How You Can Help Fight Antisemitism


Antisemitism in the United States has been steadily increasing. According to the Anti-Defamation League, over 2,000 incidents were reported in 2020, only very slightly down from 2019, even though the majority of Americans were stuck inside, out of social situations for nearly the entire year. History has shown that pervasive antisemitism grows a political climate where heinous crimes against humanity become commonplace. Fighting antisemitism is everyone’s job.

Separate the Political From the Personal

In the 1970s, feminists rallied to the cry that the personal is the political. It’s important to point out that the phrase is used to explain how a political situation affects each person’s life. It is not a call to attack individuals because you don’t like the politics of a country with which your fellow Americans share a religion, not necessarily a political ideology. Remember that respecting religious and political differences is the bedrock on which this nation is built. So whether it’s someone who is the face of pro-Zionism in America, like Harvey Bell, or someone who represents the anti-Zionist movement, like Sara Kershnar, all religious and political beliefs, and the people who hold them, should be treated with respect. In an age where civil political discourse has been replaced by shouting and shoving, rise above the herd.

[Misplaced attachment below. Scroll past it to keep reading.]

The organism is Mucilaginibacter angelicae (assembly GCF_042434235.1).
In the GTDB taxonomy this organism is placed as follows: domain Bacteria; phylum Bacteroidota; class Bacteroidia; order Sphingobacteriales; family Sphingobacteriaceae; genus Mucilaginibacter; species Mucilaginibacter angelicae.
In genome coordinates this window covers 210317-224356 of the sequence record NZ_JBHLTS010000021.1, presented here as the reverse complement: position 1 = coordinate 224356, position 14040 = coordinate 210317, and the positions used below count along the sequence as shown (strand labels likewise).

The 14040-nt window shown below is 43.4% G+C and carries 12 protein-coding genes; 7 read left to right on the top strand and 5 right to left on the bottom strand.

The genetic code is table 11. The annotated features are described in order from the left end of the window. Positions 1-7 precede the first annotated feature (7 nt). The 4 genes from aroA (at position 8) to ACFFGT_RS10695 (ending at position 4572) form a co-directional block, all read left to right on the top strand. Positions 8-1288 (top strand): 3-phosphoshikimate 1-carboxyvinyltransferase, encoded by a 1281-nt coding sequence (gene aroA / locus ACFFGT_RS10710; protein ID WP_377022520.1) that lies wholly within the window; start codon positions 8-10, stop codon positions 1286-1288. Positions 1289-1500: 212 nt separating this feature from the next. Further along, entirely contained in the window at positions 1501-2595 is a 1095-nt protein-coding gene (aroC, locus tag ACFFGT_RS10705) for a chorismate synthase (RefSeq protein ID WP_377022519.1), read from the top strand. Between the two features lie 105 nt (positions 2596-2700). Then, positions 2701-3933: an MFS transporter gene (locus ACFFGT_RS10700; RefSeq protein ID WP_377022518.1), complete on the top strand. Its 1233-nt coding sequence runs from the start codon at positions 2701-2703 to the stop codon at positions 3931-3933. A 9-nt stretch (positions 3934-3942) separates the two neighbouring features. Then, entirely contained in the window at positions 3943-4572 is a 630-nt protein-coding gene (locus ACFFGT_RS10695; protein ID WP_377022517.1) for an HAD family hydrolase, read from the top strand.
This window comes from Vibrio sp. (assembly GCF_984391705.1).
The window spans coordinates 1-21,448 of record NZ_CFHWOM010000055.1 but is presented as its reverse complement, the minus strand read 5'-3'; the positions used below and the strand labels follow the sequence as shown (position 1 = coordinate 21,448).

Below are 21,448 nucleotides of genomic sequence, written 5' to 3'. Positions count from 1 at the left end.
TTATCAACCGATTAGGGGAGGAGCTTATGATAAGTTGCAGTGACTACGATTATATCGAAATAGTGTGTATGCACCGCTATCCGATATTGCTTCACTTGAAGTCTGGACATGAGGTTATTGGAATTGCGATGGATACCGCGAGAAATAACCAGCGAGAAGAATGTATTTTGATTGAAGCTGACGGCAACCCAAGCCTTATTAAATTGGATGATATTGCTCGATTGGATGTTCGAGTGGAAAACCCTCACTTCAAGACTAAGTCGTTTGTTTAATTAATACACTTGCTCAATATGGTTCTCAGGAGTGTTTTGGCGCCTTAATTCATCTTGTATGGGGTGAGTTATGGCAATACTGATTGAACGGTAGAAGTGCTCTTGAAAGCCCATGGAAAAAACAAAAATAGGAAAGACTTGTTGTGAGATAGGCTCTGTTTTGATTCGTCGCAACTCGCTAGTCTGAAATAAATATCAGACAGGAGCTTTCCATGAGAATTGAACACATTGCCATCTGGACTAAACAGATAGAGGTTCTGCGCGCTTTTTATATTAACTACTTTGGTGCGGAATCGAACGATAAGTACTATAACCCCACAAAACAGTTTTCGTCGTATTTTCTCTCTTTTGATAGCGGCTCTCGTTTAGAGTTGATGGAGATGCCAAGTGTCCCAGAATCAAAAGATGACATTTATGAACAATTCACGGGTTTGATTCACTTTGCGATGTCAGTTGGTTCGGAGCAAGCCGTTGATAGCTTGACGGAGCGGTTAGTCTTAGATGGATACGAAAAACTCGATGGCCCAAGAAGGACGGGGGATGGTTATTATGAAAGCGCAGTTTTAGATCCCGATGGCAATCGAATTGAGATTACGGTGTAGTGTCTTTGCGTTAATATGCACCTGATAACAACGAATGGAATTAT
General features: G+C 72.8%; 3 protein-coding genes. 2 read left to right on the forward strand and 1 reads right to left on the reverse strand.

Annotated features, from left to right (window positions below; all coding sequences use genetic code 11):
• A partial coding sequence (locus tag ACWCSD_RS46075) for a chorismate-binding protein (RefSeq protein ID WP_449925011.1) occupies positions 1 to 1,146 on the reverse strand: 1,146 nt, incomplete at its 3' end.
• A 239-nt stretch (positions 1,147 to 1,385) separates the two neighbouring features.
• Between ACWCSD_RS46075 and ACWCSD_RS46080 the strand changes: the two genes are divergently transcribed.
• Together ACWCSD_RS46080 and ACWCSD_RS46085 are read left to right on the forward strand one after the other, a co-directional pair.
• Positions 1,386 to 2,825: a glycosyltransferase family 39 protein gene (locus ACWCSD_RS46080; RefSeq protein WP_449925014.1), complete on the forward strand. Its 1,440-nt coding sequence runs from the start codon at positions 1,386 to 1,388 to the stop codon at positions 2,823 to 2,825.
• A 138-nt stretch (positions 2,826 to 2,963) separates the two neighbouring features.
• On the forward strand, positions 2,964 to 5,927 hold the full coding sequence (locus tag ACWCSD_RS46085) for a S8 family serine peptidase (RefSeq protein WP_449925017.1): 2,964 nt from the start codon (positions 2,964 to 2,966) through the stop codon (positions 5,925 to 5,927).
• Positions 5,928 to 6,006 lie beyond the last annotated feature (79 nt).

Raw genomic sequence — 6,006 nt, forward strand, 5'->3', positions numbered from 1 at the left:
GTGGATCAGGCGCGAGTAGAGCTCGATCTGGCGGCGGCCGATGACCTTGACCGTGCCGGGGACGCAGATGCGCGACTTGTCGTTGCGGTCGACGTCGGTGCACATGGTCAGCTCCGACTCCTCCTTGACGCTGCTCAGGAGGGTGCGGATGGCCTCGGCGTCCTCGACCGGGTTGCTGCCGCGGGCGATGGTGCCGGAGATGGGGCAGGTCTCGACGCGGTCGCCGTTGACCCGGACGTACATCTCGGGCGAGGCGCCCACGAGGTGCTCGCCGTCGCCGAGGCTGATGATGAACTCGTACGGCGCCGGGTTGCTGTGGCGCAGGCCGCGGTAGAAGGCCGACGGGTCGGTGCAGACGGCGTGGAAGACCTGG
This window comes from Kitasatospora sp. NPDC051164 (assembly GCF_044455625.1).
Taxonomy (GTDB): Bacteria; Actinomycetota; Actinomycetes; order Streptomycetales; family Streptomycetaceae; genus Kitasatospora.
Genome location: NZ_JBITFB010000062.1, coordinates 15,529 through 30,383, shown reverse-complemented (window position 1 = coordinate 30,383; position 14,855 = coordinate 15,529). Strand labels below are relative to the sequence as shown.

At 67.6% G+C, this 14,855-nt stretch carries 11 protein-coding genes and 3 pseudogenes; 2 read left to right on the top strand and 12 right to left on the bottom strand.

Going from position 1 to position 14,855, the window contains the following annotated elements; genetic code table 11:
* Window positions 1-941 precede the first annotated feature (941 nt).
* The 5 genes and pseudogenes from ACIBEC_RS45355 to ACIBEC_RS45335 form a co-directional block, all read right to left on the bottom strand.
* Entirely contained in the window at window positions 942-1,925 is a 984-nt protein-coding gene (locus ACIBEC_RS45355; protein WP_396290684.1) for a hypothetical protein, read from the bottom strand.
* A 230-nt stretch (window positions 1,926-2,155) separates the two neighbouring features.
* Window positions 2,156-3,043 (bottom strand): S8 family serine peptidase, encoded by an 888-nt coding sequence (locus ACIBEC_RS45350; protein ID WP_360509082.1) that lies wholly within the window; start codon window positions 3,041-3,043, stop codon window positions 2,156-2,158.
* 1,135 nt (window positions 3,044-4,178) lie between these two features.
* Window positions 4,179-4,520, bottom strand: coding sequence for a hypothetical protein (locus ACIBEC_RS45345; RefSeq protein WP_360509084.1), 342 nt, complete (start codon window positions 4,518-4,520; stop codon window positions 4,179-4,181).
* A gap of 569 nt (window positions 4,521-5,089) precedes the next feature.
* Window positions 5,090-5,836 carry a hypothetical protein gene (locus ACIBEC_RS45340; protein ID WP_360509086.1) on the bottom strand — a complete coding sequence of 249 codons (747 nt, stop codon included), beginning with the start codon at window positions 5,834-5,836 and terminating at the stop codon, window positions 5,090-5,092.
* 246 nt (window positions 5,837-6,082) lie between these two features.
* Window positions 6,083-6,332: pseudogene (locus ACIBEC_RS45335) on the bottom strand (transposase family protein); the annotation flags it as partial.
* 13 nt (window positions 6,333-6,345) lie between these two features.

Educate Yourself and Share What You Learn

For those who have not participated in the recent, supposedly politically motivated, antisemitism, there are plenty of things you can do to fight antisemitism in yourself, your home and your community. Learn about the long bloody history of antisemitism throughout Europe and America, as well as the new brand of antisemitism disguised as political discourse. Engage your Jewish friends about their experiences with antisemitism. Learn about Jewish leaders and heroes from the past to put yourself in someone else’s shoes and try to understand their experiences. Try “Portraits of Jewish-American Heroes.” The graphic novel “Maus” is another way to learn about one man’s experience during the Holocaust. Attend a local Jewish Film Festival and attend lectures about the Jewish experience and antisemitism at a local university or JCC.  

Education is always an ongoing process, but once you have some knowledge, don’t be afraid to share it with others. Call out antisemitism when you see it. Invite family and friends to attend events and learn more with you. Donate money to organizations that fight antisemitism. Ask your kids’ teachers to address bigotry in all its forms and include reading options that touch on antisemitism and bigotry. 

Americans live in a world where forces work to divide them from each other. Growing antisemitism from across the political spectrum is one outcome of this division. When you see people as individuals instead of as stereotypes or representatives of an ideology, you’ve taken the first step in diffusing bigotry and antisemitism. When you stand up for those individuals and stand behind them when they stand up for themselves you’ve taken the next step towards dismantling hatred. When you encourage others to take the same steps, you’re creating a better world for everyone.